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Room Acoustic Simulations

Ensuring good room acoustics and low noise is absolutely necessary in buildings, as we spend about 90% of our time indoors. The sense of hearing is generally speaking the second most important sense, and the European Union and the World Health Organization define noise as the second biggest environmental hazard [1,2]. Good acoustic conditions are basic requirements in many modern buildings.

Trustworthy acoustic simulations are a valuable tool to make this happen. We can predict how the building will sound even before the building is constructed/renovated in the design and renovation phase. Many building certificate systems promote acoustic conditions as one of the key performances of new buildings. All landmark buildings and acoustically critical buildings, such as concert halls, undergo many acoustic simulations to optimize the choice and location of the sound absorbing materials used to achieve the required acoustic criteria.

There are many sound simulation tools commercially available, most of which adopt geometrical acoustics (GA) approaches. Treble is a hybrid room acoustic simulation tool that combines accurate wave-based (WB) simulations at low frequencies, to capture the important wave and modal behavior, and GA simulations at high frequencies, to take advantage of the fast calculations. Treble is the first room acoustic software that hybridizes the WB and GA methods, which has been long wanted in the acoustics community.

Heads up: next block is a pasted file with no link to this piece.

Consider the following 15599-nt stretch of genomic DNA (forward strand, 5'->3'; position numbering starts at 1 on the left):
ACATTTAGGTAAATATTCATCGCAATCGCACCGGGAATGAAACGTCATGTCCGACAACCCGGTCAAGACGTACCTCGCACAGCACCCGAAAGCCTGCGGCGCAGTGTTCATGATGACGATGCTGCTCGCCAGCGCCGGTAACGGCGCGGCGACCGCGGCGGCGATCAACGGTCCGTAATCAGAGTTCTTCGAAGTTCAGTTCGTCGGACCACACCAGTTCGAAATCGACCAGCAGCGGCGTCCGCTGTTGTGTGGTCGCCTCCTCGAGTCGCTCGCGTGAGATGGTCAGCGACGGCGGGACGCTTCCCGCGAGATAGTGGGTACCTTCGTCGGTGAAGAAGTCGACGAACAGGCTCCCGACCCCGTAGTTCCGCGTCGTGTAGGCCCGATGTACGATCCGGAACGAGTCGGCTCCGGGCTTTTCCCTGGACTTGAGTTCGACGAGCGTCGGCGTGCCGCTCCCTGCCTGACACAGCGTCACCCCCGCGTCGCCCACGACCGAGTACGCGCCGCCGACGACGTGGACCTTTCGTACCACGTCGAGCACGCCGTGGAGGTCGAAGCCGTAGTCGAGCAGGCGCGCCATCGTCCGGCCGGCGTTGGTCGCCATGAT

This hybrid approach brings a lot of value to you as the benefits of both worlds, accuracy and speed, can now be freely harnessed. Another key value that Treble provides is an enhanced auralizer that allows you and whoever you share the auralization with to hear the acoustics of a space interactively (including head rotation and switching from scene A to B). This technical document will provide you with scientific evidence and references of the state-of-the-art Treble software.


[1] World Health Organization, Environmental noise guidelines for the European region, 2018, (visited in Aug. 2023)

[2] European Union, Environmental noise policy, (visited in Aug. 2023)